In many nations – and many companies – the race towards net zero emissions is already underway. More and more business leaders now realise that climate action is not just a moral responsibility, but a matter of plain common sense.
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The intersection between purpose and net zero
Board Directors must look at the purpose of the companies they oversee, and its compatibility with contributing to net zero, as part of their strategy to reduce emissions.
CEO of Earth of Board, Philippe Joubert, says: “Boards have the duty to look at net zero, even to provoke it or to lead it, but first of all, Directors have to ask if the purpose of their company is either compatible, nearly compatible, or possibly compatible with net zero, then they can start their planning on how to change processes and the way they work.”
Joubert notes that purpose goes beyond the actions of a company, to the actions of those connected to the company such as the supply chain and those who use their products.
“It's not enough to talk or to look at just the emissions that your direct operations are provoking, you have to understand what the emissions are embedded in your supply chain.
“Second, you have to understand your own emissions and third, you have to understand the emissions from the use of your product or service by your customers.”
It's not enough to talk or to look at just the emissions that your direct operations are provoking”
Defining a company’s true profit
The statutory requirements in Australia determine that companies must keep appropriate and adequate written financial records and these records must correctly record and explain its transactions, financial performance and position and allow for ‘true and fair’ financial statements to be prepared and audited.
However, looking deeply at a company’s performance on achieving net zero can shift the conversation on what true profit is and recognise and that there are costs in nature that are not included in a balance sheet.
Joubert says; “it is the duty of the board to consider the true profit of the company.
“Look at the way we have been doing business for years, we have been taking nature for free and we have never paid for our impact and we have never paid for the work that nature has done to supply us with this product - we just produce a number based upon a cost that doesn't exist.”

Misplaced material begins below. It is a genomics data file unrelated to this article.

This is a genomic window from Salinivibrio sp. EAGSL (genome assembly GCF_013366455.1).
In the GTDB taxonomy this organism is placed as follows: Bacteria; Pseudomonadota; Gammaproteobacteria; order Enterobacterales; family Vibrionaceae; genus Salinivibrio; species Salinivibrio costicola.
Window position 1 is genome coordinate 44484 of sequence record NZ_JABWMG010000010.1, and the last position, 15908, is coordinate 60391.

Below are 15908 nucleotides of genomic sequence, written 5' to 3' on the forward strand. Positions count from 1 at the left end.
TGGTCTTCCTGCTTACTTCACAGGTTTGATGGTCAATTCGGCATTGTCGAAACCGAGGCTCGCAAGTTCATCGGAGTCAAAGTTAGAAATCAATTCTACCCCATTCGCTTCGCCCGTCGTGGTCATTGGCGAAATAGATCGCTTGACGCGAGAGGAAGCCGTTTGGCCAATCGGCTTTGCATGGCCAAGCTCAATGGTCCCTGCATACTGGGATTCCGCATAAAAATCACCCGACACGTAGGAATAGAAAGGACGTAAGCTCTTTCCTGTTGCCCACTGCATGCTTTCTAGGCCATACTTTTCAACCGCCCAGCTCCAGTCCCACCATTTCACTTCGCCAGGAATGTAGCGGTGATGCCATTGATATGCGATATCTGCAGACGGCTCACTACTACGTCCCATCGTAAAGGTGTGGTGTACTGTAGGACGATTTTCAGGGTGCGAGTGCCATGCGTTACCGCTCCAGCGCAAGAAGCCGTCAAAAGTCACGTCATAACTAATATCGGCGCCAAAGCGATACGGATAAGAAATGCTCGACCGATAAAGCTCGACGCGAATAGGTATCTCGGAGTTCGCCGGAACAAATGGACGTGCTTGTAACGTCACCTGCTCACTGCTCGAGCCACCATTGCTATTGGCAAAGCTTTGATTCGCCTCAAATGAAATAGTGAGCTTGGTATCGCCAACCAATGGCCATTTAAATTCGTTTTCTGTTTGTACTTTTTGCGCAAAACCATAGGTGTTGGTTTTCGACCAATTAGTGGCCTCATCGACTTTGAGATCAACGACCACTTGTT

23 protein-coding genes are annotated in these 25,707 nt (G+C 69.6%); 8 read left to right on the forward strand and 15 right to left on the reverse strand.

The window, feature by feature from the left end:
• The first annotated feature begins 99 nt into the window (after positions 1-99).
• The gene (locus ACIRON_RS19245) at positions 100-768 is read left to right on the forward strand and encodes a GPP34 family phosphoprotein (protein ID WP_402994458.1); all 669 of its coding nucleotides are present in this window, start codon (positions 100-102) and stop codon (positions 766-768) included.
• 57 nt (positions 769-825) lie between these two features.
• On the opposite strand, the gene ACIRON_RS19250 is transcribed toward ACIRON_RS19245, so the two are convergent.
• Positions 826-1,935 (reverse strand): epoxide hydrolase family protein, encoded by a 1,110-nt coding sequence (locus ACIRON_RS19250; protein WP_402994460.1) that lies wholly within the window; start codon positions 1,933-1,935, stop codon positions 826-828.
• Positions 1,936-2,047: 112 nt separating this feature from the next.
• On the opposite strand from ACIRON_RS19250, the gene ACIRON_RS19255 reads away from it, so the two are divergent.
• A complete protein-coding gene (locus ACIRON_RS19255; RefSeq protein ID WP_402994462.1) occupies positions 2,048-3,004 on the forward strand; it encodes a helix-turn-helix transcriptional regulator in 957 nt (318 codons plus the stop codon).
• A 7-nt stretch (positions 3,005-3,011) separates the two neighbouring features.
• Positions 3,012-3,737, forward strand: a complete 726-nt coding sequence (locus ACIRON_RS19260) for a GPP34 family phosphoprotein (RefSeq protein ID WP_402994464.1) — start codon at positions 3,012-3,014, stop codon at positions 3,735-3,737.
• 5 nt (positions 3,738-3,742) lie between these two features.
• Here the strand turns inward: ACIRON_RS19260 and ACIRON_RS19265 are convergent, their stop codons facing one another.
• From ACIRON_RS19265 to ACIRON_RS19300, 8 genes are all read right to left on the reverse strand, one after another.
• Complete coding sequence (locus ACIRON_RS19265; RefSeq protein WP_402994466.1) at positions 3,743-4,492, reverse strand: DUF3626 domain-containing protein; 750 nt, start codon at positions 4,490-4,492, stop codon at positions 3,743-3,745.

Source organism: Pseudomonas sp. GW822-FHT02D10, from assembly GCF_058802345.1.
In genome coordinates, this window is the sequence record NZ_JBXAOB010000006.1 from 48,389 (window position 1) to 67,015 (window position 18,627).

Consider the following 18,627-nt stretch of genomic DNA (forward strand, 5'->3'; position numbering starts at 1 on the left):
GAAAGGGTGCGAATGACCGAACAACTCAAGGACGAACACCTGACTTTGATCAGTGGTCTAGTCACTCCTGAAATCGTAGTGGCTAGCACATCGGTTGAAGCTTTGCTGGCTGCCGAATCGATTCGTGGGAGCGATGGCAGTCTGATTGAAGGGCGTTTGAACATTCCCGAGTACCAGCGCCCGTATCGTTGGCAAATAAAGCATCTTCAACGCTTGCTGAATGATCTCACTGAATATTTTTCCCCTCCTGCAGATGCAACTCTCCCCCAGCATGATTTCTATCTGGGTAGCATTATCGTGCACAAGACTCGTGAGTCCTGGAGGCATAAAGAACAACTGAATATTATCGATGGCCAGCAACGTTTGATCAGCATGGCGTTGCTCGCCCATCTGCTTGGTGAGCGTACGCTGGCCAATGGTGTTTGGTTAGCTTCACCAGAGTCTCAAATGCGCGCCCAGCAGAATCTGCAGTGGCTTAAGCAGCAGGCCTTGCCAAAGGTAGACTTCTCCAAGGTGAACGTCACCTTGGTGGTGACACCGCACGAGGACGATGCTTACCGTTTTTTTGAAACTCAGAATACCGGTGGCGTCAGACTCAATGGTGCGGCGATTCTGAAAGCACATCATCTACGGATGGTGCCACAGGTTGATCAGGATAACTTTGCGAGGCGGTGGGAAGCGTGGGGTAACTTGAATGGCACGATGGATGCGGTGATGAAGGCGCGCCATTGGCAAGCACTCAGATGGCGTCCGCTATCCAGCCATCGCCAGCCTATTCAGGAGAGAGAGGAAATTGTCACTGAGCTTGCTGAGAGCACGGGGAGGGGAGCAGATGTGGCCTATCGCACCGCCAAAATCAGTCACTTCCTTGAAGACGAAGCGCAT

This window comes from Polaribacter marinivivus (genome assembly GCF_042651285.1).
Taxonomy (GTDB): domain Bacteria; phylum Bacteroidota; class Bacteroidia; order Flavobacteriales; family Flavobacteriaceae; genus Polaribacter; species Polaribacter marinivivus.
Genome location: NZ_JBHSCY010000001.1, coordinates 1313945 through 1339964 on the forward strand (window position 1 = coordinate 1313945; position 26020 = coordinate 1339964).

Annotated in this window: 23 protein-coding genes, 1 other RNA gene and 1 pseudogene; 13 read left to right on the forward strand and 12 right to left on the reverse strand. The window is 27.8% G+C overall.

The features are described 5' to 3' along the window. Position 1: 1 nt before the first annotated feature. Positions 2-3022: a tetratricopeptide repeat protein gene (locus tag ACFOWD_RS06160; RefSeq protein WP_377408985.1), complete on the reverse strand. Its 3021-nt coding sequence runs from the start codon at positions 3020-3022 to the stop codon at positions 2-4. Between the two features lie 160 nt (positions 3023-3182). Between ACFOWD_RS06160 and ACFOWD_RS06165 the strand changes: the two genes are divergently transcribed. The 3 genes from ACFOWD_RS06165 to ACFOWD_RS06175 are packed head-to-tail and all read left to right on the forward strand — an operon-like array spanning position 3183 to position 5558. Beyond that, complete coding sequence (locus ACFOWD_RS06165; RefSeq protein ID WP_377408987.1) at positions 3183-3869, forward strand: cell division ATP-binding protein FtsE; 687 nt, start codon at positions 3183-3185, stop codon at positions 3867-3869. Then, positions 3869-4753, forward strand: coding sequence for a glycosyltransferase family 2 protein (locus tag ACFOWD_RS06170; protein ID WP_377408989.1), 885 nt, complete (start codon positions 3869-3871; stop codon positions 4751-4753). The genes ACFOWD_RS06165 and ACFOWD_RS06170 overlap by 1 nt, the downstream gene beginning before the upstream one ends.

Carbon pricing is one mechanism that brings more transparency to costs: “All these costs, either the services that are being used free of charge such as water and air or the impact that you have, are not in the balance sheet, and they are not in the P&L, but this is changing for CO2 pricing is growing everywhere, and I think things are changing in Europe because of this.
“So slowly, nature is sending the bill and saying that nature has no price is just sending the bill for the next generation,” said Joubert.
Look at the way we have been doing business for years, we have been taking nature for free and we have never paid for our impact”
Higher market expectations in the future
The most recent Hutley Opinion acknowledges that evolving market expectations on climate change have considerably elevated the standard of care required to discharge a directors' duty of due care and diligence. It also highlights the risk of liability for misleading disclosure, in the form of 'greenwashing', should there be inconsistency between a company's stated position and ambition on climate risk management, and its internal strategy, plans and actions.
Joubert says ‘greenwashing’ prohibits progress: “Once you decide to go to a net zero economy or society, you discover that the technology is there. It's just a matter of scaling up, implementing, and more importantly, putting the right price level in the system, because if you have fake numbers or fake costs, then you don't progress.
“Somebody will tell you one day: you knew this, you were distributing dividends and paying bonuses on fake numbers, and this is a board duty that you have not fulfilled.
“This is why governance and law are so important, because if you don't have the right law or if you don't have the right governance, the market will not correct itself.
“We should kill this idea that market will act alone by magic - you need guidance, you need law, and you need right governance and that's why working with boards is so important, because it is where everything starts.”
If you don't have the right law or if you don't have the right governance, the market will not correct itself”